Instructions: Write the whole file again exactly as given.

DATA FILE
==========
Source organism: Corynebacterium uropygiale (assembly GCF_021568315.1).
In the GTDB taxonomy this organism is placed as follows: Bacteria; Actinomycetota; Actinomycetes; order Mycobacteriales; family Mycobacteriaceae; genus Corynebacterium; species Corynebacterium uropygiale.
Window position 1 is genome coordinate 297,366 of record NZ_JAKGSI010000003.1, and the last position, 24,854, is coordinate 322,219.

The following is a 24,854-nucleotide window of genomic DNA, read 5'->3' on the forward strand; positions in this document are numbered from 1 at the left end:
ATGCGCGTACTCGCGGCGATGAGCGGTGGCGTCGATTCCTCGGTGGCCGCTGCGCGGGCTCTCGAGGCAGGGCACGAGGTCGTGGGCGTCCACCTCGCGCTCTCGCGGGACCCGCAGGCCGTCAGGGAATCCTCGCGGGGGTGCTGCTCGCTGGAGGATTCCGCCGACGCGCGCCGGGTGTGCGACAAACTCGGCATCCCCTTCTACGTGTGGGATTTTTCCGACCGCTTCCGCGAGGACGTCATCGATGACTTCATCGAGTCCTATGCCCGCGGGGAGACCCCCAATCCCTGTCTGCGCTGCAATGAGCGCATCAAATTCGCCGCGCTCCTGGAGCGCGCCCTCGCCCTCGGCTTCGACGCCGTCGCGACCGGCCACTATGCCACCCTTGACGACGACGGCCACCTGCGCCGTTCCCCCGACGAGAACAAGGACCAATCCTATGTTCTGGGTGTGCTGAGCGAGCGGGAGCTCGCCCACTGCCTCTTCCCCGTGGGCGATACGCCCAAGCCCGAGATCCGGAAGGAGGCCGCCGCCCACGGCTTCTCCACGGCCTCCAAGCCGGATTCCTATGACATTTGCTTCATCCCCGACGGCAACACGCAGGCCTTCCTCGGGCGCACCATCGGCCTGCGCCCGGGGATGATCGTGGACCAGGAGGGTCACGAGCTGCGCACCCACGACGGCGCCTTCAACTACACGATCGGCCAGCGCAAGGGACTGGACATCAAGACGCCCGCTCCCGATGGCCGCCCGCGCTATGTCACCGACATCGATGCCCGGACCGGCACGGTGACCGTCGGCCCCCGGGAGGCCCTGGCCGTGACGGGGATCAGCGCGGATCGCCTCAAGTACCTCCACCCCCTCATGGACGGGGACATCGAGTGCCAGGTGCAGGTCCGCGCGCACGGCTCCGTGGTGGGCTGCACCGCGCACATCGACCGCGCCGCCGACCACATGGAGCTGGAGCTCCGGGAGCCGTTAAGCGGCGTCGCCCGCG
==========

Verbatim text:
Source organism: Corynebacterium uropygiale (assembly GCF_021568315.1).
In the GTDB taxonomy this organism is placed as follows: Bacteria; Actinomycetota; Actinomycetes; order Mycobacteriales; family Mycobacteriaceae; genus Corynebacterium; species Corynebacterium uropygiale.
Window position 1 is genome coordinate 297,366 of record NZ_JAKGSI010000003.1, and the last position, 24,854, is coordinate 322,219.

The following is a 24,854-nucleotide window of genomic DNA, read 5'->3' on the forward strand; positions in this document are numbered from 1 at the left end:
ATGCGCGTACTCGCGGCGATGAGCGGTGGCGTCGATTCCTCGGTGGCCGCTGCGCGGGCTCTCGAGGCAGGGCACGAGGTCGTGGGCGTCCACCTCGCGCTCTCGCGGGACCCGCAGGCCGTCAGGGAATCCTCGCGGGGGTGCTGCTCGCTGGAGGATTCCGCCGACGCGCGCCGGGTGTGCGACAAACTCGGCATCCCCTTCTACGTGTGGGATTTTTCCGACCGCTTCCGCGAGGACGTCATCGATGACTTCATCGAGTCCTATGCCCGCGGGGAGACCCCCAATCCCTGTCTGCGCTGCAATGAGCGCATCAAATTCGCCGCGCTCCTGGAGCGCGCCCTCGCCCTCGGCTTCGACGCCGTCGCGACCGGCCACTATGCCACCCTTGACGACGACGGCCACCTGCGCCGTTCCCCCGACGAGAACAAGGACCAATCCTATGTTCTGGGTGTGCTGAGCGAGCGGGAGCTCGCCCACTGCCTCTTCCCCGTGGGCGATACGCCCAAGCCCGAGATCCGGAAGGAGGCCGCCGCCCACGGCTTCTCCACGGCCTCCAAGCCGGATTCCTATGACATTTGCTTCATCCCCGACGGCAACACGCAGGCCTTCCTCGGGCGCACCATCGGCCTGCGCCCGGGGATGATCGTGGACCAGGAGGGTCACGAGCTGCGCACCCACGACGGCGCCTTCAACTACACGATCGGCCAGCGCAAGGGACTGGACATCAAGACGCCCGCTCCCGATGGCCGCCCGCGCTATGTCACCGACATCGATGCCCGGACCGGCACGGTGACCGTCGGCCCCCGGGAGGCCCTGGCCGTGACGGGGATCAGCGCGGATCGCCTCAAGTACCTCCACCCCCTCATGGACGGGGACATCGAGTGCCAGGTGCAGGTCCGCGCGCACGGCTCCGTGGTGGGCTGCACCGCGCACATCGACCGCGCCGCCGACCACATGGAGCTGGAGCTCCGGGAGCCGTTAAGCGGCGTCGCCCGCG